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At the end of June, Ross James and his wife Melissa will be moving to Seoul, South Korea to further pursue fashion photography and projects. FNS is excited to support these Seattle natives as they work abroad, and will be providing updates from this adventurous couple throughout the year of their stay. Also stay tuned to the FNS Blog for Ross James’s Korean street fashion photos!

FNS touched base with the busy photographer at his 619 art studio downtown. He revealed upcoming projects (watch for his DList editorial currently in progress!), introduced his dog Diesel, and spoke hopefully of the trip to Korea.

Photographer Ross James

FabonFrenchmen: Why Korea?
Ross James: I’ve always been intrigued with Asia and have wanted to go there since I was young. I have made a lot of friends from South Korea and developed some photography and fashion contacts in Seoul, so it seemed like a good place to start.

FF: What do you hope to learn & accomplish there?
RJ: Over the last couple of years, I’ve had people tell me that my photography style might do well in an Asian market and with the fashion scene that’s going on there. So I’m hoping to expand my portfolio and hopefully work with some fashion publications based out of Seoul. I’m hoping to learn about their fashion scene and, you know, see if there’s any room in it for me, I guess.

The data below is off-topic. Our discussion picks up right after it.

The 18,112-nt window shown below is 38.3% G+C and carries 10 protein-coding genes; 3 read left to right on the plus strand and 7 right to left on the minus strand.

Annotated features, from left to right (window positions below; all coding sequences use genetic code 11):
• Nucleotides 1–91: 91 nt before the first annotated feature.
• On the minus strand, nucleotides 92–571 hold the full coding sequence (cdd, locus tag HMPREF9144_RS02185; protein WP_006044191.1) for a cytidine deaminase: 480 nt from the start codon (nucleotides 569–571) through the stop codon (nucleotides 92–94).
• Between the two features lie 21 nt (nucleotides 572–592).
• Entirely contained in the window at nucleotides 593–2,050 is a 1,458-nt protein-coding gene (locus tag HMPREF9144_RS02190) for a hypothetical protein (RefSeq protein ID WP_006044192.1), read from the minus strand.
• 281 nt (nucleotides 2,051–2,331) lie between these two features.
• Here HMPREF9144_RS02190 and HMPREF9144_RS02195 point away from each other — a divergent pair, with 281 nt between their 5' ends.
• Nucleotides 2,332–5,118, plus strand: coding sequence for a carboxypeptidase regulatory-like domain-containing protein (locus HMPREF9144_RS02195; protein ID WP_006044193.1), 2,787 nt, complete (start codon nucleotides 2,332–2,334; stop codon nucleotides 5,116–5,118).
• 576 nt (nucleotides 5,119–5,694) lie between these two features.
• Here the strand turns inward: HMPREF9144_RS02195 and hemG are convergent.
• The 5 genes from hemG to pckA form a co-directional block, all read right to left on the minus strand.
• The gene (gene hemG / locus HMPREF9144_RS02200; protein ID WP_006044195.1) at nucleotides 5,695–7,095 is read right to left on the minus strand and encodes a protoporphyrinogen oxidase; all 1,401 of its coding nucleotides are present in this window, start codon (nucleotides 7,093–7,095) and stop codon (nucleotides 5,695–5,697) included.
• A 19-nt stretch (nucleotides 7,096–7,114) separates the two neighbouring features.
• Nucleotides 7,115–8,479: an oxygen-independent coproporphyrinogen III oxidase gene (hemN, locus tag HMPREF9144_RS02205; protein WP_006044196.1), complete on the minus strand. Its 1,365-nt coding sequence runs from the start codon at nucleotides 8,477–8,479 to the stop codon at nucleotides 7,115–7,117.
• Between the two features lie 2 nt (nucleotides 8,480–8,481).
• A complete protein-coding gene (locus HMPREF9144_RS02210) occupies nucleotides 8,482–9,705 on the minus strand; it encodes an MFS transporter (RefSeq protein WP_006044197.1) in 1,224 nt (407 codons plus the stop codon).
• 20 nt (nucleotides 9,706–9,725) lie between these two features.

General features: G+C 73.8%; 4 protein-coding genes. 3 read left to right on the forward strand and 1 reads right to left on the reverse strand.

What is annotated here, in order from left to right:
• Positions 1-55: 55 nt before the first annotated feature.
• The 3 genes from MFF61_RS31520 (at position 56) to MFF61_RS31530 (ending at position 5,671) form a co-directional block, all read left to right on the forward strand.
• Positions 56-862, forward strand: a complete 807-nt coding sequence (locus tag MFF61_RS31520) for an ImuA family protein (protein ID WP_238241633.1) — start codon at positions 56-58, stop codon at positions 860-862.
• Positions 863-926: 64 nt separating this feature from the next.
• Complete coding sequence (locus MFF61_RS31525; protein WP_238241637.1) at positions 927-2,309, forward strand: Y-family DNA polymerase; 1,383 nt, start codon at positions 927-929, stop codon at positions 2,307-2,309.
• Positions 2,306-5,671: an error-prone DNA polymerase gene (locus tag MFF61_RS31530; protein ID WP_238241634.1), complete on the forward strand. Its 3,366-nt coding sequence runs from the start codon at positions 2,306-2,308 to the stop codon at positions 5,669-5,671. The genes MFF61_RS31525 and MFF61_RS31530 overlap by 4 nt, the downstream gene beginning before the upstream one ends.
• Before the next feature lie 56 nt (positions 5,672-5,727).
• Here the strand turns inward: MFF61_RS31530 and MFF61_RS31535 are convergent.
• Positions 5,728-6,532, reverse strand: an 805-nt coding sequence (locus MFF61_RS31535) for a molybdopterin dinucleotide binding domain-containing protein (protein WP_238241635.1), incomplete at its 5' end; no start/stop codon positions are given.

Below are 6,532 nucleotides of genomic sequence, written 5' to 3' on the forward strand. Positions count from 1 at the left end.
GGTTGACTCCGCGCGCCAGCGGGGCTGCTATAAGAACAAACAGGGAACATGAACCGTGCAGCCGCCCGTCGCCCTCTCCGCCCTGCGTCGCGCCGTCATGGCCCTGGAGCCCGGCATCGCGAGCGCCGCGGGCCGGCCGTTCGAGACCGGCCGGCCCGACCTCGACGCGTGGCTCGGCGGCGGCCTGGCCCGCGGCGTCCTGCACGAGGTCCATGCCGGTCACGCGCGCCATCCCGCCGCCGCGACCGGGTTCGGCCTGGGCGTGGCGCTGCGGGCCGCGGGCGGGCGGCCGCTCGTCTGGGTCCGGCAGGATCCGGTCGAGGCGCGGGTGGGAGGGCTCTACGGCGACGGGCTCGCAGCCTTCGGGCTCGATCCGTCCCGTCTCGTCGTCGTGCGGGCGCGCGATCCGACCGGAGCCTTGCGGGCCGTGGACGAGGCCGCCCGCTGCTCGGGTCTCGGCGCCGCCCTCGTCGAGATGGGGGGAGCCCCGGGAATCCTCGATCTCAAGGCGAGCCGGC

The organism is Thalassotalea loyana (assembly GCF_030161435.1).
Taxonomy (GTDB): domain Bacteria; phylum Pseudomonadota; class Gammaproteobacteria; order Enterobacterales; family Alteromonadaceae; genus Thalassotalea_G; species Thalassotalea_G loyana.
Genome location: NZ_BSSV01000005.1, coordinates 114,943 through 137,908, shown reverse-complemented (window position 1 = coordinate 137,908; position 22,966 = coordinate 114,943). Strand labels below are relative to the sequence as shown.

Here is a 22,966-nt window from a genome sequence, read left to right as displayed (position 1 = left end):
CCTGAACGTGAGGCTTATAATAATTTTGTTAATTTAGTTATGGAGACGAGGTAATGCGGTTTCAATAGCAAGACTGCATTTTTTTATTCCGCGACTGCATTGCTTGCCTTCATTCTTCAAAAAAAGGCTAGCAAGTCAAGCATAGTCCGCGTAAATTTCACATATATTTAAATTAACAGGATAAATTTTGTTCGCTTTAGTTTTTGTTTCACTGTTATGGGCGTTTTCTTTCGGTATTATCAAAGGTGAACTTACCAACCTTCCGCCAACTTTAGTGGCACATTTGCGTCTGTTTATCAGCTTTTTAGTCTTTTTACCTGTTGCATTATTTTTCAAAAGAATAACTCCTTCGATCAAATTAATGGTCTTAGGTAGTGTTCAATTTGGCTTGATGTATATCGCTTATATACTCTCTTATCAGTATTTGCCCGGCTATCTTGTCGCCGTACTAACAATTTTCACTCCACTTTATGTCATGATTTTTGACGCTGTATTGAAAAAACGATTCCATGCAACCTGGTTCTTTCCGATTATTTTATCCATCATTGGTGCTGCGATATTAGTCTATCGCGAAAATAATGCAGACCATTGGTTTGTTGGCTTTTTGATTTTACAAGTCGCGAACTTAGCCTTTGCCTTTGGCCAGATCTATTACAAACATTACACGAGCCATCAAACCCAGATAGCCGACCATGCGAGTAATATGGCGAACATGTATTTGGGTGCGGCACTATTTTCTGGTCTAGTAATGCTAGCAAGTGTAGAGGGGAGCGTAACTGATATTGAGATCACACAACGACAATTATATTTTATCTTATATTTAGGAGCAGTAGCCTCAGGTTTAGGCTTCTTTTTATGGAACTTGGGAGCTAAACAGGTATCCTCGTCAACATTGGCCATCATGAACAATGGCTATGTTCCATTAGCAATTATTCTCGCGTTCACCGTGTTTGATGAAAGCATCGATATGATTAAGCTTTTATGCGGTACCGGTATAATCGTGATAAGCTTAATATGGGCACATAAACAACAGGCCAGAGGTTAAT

FF: How long are you planning to stay?
RJ: I’ll be there for at least a year for sure, and maybe another year…who knows?
FF: Why is it important for you to get a change of scenery?
RJ: I’ve always enjoyed traveling and I basically consider Seattle my home because I’m from the Northwest, but I don’t really feel like I have an actual home. I like traveling around and discovering new adventures. So I want to broaden my experiences to include more extensive travel.
FF: What do you think defines your style of photography?
RJ: I think most of my style comes from my taste in lighting. I am definitely drawn towards the shadows in lighting, specifically darker mood lighting with almost a film quality to it. I think my favorite part of photography is controlling the mood of the lighting. Also, my style has a lot to with how I almost always shoot on location. If I am stuck in the studio with a backdrop, I really have to try hard to keep interest in it. I really draw my inspiration from surroundings and background.

Who would you like to thank for your success?

I am very thankful for my wife, Melissa, who tries to understand me and encourages creativity.

Who are your influences?

When I first got into photography it was Robert Parke-Harisson. His work titled “Architect’s Brother” influenced me greatly. Now I have a list of influences too long to list!

What are you inspired by?

I am inspired a lot by my favorite music. It can take my mind to its own place where I can come up with new ideas. I also find inspiration in traveling and seeing new places.

When you think of Seattle Fashion, what comes to mind? How would you define Seattle’s fashion style?